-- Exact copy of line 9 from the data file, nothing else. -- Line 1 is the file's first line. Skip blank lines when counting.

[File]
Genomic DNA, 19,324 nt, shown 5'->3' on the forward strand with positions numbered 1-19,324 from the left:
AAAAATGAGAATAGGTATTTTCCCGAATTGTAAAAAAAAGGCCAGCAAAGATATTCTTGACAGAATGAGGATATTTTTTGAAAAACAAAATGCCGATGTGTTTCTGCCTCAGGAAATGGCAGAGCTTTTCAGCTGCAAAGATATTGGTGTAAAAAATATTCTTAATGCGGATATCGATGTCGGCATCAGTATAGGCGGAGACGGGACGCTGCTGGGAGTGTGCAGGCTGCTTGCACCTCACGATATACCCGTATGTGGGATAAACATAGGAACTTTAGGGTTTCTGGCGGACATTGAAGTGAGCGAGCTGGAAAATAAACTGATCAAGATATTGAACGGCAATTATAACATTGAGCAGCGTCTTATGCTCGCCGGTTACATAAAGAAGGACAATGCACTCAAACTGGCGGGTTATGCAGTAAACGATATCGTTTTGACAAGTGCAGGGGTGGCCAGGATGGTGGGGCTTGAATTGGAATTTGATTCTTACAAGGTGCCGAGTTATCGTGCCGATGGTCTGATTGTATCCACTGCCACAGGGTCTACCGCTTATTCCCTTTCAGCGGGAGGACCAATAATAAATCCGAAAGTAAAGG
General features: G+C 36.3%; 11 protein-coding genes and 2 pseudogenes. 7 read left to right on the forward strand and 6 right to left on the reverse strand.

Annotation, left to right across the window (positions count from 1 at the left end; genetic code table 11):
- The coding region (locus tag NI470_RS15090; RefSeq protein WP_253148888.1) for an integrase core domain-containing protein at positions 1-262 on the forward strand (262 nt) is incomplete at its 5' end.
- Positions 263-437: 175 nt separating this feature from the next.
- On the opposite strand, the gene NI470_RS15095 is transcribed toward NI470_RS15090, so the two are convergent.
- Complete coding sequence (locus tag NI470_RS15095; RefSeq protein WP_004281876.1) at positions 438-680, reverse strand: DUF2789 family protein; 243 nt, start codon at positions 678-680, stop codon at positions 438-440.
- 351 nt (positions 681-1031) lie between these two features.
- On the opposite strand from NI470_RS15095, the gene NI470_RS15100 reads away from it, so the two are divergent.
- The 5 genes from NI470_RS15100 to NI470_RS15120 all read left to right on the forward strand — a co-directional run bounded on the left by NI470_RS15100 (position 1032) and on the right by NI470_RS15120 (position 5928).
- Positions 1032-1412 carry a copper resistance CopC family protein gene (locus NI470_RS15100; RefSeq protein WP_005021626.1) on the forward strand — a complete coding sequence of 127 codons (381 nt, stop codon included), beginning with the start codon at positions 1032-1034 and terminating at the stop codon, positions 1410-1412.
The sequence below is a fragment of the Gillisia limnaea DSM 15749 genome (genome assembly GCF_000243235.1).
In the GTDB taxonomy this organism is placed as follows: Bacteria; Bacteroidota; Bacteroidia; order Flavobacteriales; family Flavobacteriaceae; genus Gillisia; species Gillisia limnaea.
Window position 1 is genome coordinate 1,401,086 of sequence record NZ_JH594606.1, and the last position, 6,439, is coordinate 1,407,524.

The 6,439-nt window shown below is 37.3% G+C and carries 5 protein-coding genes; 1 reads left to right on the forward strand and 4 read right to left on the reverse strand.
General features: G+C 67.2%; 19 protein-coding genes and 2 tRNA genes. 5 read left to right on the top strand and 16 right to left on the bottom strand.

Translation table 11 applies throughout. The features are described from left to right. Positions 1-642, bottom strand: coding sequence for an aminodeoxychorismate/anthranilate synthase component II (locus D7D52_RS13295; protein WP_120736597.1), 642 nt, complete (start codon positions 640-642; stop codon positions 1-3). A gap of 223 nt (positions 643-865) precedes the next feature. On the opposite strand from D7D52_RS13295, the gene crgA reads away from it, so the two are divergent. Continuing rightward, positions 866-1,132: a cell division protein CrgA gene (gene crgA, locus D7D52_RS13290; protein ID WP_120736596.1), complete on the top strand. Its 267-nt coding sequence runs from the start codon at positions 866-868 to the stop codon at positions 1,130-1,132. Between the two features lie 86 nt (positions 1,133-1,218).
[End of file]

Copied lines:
- 351 nt (positions 681-1031) lie between these two features.